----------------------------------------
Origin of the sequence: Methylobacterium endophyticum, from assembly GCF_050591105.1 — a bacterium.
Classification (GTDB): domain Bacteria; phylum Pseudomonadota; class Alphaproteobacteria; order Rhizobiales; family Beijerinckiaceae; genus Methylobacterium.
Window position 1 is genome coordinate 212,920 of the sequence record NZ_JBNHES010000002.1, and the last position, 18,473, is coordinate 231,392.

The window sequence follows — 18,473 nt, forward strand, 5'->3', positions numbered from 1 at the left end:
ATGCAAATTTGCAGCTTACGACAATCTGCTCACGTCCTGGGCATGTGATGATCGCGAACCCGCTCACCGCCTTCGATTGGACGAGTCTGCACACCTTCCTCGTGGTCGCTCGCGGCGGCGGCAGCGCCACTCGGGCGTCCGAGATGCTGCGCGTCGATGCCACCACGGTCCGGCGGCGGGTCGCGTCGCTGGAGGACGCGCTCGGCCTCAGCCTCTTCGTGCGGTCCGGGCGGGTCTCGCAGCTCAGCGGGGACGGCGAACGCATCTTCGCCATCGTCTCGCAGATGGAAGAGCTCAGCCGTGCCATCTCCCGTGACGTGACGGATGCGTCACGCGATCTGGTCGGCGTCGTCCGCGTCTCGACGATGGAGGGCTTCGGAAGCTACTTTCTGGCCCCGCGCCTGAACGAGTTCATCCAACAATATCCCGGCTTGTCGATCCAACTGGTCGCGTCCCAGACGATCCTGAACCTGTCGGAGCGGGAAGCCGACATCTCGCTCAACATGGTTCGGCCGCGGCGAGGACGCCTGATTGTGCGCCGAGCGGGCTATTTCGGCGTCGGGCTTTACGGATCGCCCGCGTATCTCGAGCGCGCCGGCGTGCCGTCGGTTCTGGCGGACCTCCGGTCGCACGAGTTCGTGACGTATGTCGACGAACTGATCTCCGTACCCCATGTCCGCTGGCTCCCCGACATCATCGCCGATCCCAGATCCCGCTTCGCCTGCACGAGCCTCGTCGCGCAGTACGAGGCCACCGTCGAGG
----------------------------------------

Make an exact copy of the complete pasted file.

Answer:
Origin of the sequence: Methylobacterium endophyticum, from assembly GCF_050591105.1 — a bacterium.
Classification (GTDB): domain Bacteria; phylum Pseudomonadota; class Alphaproteobacteria; order Rhizobiales; family Beijerinckiaceae; genus Methylobacterium.
Window position 1 is genome coordinate 212,920 of the sequence record NZ_JBNHES010000002.1, and the last position, 18,473, is coordinate 231,392.

The window sequence follows — 18,473 nt, forward strand, 5'->3', positions numbered from 1 at the left end:
ATGCAAATTTGCAGCTTACGACAATCTGCTCACGTCCTGGGCATGTGATGATCGCGAACCCGCTCACCGCCTTCGATTGGACGAGTCTGCACACCTTCCTCGTGGTCGCTCGCGGCGGCGGCAGCGCCACTCGGGCGTCCGAGATGCTGCGCGTCGATGCCACCACGGTCCGGCGGCGGGTCGCGTCGCTGGAGGACGCGCTCGGCCTCAGCCTCTTCGTGCGGTCCGGGCGGGTCTCGCAGCTCAGCGGGGACGGCGAACGCATCTTCGCCATCGTCTCGCAGATGGAAGAGCTCAGCCGTGCCATCTCCCGTGACGTGACGGATGCGTCACGCGATCTGGTCGGCGTCGTCCGCGTCTCGACGATGGAGGGCTTCGGAAGCTACTTTCTGGCCCCGCGCCTGAACGAGTTCATCCAACAATATCCCGGCTTGTCGATCCAACTGGTCGCGTCCCAGACGATCCTGAACCTGTCGGAGCGGGAAGCCGACATCTCGCTCAACATGGTTCGGCCGCGGCGAGGACGCCTGATTGTGCGCCGAGCGGGCTATTTCGGCGTCGGGCTTTACGGATCGCCCGCGTATCTCGAGCGCGCCGGCGTGCCGTCGGTTCTGGCGGACCTCCGGTCGCACGAGTTCGTGACGTATGTCGACGAACTGATCTCCGTACCCCATGTCCGCTGGCTCCCCGACATCATCGCCGATCCCAGATCCCGCTTCGCCTGCACGAGCCTCGTCGCGCAGTACGAGGCCACCGTCGAGG